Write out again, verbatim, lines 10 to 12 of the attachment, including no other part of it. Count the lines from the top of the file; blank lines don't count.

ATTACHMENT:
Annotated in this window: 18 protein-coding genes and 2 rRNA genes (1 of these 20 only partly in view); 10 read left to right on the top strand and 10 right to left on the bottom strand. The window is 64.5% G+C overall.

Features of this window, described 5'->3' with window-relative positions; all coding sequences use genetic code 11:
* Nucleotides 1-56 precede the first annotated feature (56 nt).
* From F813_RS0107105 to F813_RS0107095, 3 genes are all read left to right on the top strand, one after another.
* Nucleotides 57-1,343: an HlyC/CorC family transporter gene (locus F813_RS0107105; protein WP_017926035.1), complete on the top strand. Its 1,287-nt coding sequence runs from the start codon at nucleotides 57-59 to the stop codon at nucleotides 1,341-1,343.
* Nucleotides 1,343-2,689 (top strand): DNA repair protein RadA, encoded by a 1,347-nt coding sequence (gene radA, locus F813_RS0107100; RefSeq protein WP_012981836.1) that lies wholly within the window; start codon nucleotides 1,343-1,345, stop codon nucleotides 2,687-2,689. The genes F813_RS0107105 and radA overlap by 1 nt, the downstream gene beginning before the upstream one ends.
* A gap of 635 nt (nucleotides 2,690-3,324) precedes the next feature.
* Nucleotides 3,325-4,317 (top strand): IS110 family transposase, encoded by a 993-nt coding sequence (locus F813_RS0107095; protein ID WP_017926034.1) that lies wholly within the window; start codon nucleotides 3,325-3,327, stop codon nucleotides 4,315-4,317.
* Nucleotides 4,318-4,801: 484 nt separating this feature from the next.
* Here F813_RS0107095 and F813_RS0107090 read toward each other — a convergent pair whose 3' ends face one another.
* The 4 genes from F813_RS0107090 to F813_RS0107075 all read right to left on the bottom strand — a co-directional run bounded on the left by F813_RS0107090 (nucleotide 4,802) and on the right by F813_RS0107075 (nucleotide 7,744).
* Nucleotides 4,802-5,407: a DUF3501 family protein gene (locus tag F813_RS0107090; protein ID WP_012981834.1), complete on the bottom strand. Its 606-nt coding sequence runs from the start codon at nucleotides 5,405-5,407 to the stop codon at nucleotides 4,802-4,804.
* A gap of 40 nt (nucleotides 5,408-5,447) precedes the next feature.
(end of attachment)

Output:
* Here F813_RS0107095 and F813_RS0107090 read toward each other — a convergent pair whose 3' ends face one another.
* The 4 genes from F813_RS0107090 to F813_RS0107075 all read right to left on the bottom strand — a co-directional run bounded on the left by F813_RS0107090 (nucleotide 4,802) and on the right by F813_RS0107075 (nucleotide 7,744).
* Nucleotides 4,802-5,407: a DUF3501 family protein gene (locus tag F813_RS0107090; protein ID WP_012981834.1), complete on the bottom strand. Its 606-nt coding sequence runs from the start codon at nucleotides 5,405-5,407 to the stop codon at nucleotides 4,802-4,804.